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State applies for $456 million federal grant to build wind port on Sears Island

Opponents who favor nearby Mack Point as the location for the terminal criticized the state, saying it is focusing the grant application on Sears Island before completing a study of both sites.

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The Mills administration said Friday that it’s seeking $456 million from the U.S. Department of Transportation to build an offshore wind port at Sears Island, angering opponents who say the state is bypassing an alternative at nearby Mack Point before a study analyzing both sites has been concluded.

Gov. Janet Mills announced in February that Sears Island on Penobscot Bay is the preferred site to assemble and dispatch wind turbines to the Gulf of Maine. A study has begun that will assess Sears Island and Mack Point, said Paul Merrill, the spokesman for the state Department of Transportation.

Mack Point is favored by many local residents because it already has an industrial area. Sears Island has been spared previous development attempts.

The state has said that port construction costs would be about $500 million. A May 2 letter from Doug Norman, chair of the Searsport Select Board, to Transportation Secretary Pete Buttigieg asking for his “strong consideration” of the project, said the cost is $760 million.

The remaining money will be from other federal, state and private sector lease payments, he said.

Norman did not respond Friday to a request for comment about his letter. Merrill said the grant application includes funding for a semi-submersible barge that would be used to transport components.

“If there’s a funding opportunity, we want to be considered,” he said.

The announcement that the state is seeking the money to develop Sears Island, with only a reference to “assessments of environmental impacts and alternative sites,” prompted criticism from a group that opposes the siting of an offshore wind terminal there.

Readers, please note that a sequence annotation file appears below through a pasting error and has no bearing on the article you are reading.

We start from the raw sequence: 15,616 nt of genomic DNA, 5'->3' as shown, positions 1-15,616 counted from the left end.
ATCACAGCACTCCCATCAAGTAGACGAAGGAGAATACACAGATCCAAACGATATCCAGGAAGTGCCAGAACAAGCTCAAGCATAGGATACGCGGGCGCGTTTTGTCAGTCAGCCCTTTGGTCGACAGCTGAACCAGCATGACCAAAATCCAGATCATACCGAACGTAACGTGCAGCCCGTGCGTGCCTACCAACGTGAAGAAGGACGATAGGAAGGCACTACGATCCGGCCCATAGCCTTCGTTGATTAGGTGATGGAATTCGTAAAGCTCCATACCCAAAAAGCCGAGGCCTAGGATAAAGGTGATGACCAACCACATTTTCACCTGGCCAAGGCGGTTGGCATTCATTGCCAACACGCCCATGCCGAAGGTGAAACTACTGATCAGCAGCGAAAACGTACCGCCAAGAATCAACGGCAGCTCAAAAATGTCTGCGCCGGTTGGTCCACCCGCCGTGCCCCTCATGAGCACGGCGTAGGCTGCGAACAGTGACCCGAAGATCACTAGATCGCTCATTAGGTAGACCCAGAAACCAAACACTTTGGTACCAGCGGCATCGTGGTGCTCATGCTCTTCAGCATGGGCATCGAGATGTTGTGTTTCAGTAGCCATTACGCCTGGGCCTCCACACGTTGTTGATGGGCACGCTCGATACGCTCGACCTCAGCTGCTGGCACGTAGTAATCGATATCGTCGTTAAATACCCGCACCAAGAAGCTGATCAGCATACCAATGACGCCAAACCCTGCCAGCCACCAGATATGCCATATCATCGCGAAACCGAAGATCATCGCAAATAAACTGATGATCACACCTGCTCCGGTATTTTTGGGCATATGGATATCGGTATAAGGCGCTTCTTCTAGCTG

“My candid opinion is they have not been upfront with any of the people,” said Rolf Olsen, vice president of the board of Friends of Sears Island, which manages a portion of the island set aside for conservation.

David Italiaander, a board member of Friends of Sears Island, believes the state has never considered Mack Point.

“I would submit it was that way from the beginning,” he said Friday. “We knew it would be Sears Island and always would be Sears Island.”


Merrill said the state has concluded that the Sears Island parcel is the “most feasible port development site in terms of location, logistics, cost and environmental impact. The conclusion followed an extensive public stakeholder process led by the Department of Transportation and the Maine Port Authority to consider the state’s primary port development options, including possible sites in the ports of Searsport, Eastport and Portland, he said.

The Mills administration said it prefers Sears Island because the state owns the 100-acre site that would be used for the wind port and it offers deep water access. Unlike Mack Point, Sears Island would not have to be dredged to accommodate a port.

The project has divided environmentalists who support Maine’s foray into wind power to reduce greenhouse gas emissions but disagree on where to build a port to support the project. Several Republican lawmakers have spoken against wind energy and urged the state to not develop Sears Island.

Backers of the project say it will establish Maine in the offshore wind industry and “become a hub for job creation and economic development,” while helping to achieve state and federal renewable energy goals.

The port project is subject to “extensive and independent state and federal permitting processes,” including assessments of environmental impacts and alternative sites, the state Department of Transportation said.

The state will apply for permits later this year, providing opportunities for public comment. A decision on the grant is expected this year.

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